MR. SPEAKER: Perhaps the fault is my own. I have to be very careful but if an honourable member reads from a document and then it is requested that the document be tabled, the document must be tabled. Those are the Rules of the House. You were quoting from a letter, could you table that letter?



MR. TAYLOR: I have a letter here from the home of the world's highest tides, the Municipality of East Hants. It talks about policing at the Halifax International Airport. It says: "Dear Mr. Taylor, This will acknowledge receipt of your correspondence dated August 22nd, 1995, with reference to concerns you have about RCMP Services at the Halifax International Airport. Your correspondence was acknowledged at Council's September meeting.".



[8:15 p.m.]



This is the municipality of East Hants and this talks about policing. (Interruption) I certainly will table that letter for the honourable member.



MR. SPEAKER: All right, the letter may be tabled. That letter, from what you read of it, doesn't appear to relate in any way to Bill No. 28.



MR. JOHN HOLM: Mr. Speaker, on a point of order. Just to be helpful, later on when I speak I probably will be making reference to the same two letters. I have them here. I have sent them out to be copied and I will be happy to table them, to assist at that time.



MR. SPEAKER: Very well then, we will have multiple tablings.



MR. TAYLOR: Mr. Speaker, I do have correspondence here that I didn't think you wanted me to mention so I didn't read from that correspondence.



MR. SPEAKER: One is only required to table documents that have actually been quoted or read from. Otherwise, they are not required to be tabled.



MR. TAYLOR: Mr. Speaker, I did send off inquiries to the Mayor of Dartmouth. I will table a letter, but I think it is only fair that I should let the honourable members know that I did not bother, because of the shotgun marriage, sending off an inquiry to the City of Halifax, the Mayor, Mr. Walter R. Fitzgerald, but I do intend doing that. We sent correspondence off to the Mayor of the Town of Amherst, to the Town of Annapolis Royal, to the Town of Antigonish. I am going to table it. I think it is only fair that I should let the member know (Interruptions) Was the one inquiry addressed to all? It is the master letter. I think, for clarification, I understood you said that I would have to read from that letter before I have to table it. Is that fair to say?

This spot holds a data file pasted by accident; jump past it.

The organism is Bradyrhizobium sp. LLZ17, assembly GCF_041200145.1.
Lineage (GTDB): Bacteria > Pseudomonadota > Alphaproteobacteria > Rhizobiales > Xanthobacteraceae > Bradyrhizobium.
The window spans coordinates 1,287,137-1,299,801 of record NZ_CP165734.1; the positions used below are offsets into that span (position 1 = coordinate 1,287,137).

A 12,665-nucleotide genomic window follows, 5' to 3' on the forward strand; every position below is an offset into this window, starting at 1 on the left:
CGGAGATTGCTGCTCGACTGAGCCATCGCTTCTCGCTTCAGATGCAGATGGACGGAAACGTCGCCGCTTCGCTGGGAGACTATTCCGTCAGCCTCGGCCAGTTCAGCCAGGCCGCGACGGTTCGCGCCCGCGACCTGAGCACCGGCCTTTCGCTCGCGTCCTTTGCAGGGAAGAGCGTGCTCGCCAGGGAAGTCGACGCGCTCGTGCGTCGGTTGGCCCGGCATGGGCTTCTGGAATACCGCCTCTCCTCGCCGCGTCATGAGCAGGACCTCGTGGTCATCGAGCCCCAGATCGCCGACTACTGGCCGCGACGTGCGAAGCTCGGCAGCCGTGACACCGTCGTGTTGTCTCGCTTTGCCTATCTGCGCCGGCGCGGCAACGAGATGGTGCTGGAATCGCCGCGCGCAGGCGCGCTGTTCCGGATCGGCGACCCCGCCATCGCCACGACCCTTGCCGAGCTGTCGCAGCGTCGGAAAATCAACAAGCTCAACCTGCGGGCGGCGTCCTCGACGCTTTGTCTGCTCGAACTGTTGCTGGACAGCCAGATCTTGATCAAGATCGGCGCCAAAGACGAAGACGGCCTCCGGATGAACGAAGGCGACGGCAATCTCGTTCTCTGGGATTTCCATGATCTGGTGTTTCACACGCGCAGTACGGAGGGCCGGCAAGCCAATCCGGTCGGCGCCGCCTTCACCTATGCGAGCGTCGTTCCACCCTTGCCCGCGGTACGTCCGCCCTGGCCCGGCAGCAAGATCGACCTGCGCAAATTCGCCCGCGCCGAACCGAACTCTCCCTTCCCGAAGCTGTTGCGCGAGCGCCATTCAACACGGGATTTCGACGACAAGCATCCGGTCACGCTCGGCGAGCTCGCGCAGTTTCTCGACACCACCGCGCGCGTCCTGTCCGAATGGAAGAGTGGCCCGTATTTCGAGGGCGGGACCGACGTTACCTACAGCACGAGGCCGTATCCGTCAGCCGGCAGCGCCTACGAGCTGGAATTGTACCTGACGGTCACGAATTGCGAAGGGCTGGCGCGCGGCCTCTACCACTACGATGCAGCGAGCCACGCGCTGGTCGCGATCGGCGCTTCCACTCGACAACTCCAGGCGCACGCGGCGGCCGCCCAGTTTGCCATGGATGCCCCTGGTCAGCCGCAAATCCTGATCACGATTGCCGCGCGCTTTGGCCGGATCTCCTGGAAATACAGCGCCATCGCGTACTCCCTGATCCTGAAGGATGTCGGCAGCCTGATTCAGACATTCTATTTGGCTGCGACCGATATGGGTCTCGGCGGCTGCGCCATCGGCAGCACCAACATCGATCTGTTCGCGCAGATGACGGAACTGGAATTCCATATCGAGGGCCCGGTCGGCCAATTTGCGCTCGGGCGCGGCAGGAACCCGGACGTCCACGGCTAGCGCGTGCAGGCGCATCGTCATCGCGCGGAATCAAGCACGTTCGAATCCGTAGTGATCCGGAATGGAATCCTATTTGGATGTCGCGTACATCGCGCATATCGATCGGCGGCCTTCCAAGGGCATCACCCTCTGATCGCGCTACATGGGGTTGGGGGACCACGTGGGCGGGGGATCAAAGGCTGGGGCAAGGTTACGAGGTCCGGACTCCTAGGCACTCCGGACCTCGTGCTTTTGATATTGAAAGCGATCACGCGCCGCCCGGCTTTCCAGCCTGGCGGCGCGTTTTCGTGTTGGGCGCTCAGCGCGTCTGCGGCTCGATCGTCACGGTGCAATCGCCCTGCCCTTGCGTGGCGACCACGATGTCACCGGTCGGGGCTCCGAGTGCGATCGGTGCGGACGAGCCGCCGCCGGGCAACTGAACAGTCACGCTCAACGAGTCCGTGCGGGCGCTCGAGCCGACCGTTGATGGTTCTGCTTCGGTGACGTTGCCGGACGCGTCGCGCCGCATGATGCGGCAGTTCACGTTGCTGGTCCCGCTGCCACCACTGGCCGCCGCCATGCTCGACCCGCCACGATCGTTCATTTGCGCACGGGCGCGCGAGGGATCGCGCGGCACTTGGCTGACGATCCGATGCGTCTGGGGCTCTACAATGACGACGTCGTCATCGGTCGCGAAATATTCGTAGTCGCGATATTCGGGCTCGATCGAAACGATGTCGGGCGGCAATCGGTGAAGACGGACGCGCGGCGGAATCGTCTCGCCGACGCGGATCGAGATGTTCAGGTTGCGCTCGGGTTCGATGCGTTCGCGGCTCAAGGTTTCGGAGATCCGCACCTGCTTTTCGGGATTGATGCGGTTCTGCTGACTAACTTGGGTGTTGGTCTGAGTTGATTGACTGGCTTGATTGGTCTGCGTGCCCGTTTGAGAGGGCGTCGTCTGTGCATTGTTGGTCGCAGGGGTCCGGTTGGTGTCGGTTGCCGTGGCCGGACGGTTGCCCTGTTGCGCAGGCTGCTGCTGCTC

MR. SPEAKER: The procedure is that one is not required to table anything unless it is a document that has actually been read to the House, in whole or in part. If you read a document and another member wants to see it, he has a right to request, to view it. That is the whole purpose of the rule. If you simply refer to a document, if you say I have eight letters in my pocket and you pat your pocket, that doesn't require you to table them, only if you read them into the record.



MR. TAYLOR: Thank you, Mr Speaker. I do have a file copy here. The only letter I have read I have sent to all the municipal units. I am certainly prepared to table it, but first I think it is fair that I read from that letter. Then I will table it.



"As you are no doubt aware, Municipal Affairs Minister Sandra Jolly introduced a Bill in the Legislature yesterday entitled An Act Respecting Regional Municipalities. The principle of this Bill is to provide legislation for municipalities that wish to amalgamate.



The purpose of this letter is to inquire if your municipal unit was aware of this legislation and if input was solicited from your unit respecting the provisions of the legislation.". It seems like a fair question. "While we welcome comments on all provisions of the Bill, we are particularly interested in your views respecting sections 3(2) and 42.



Section 3(2) provides that where a majority of the councils of the municipal units in the county request that a regional municipality be established, the Governor in Council may, on the recommendation of the Minister, order that a regional municipality be established. Thus, amalgamation will not be based on population, but rather on the majority of units.



Section 89 of the new Bill provides that section 42 of the Education Act does not apply. This section of the Education Act deals with the setting of area rates.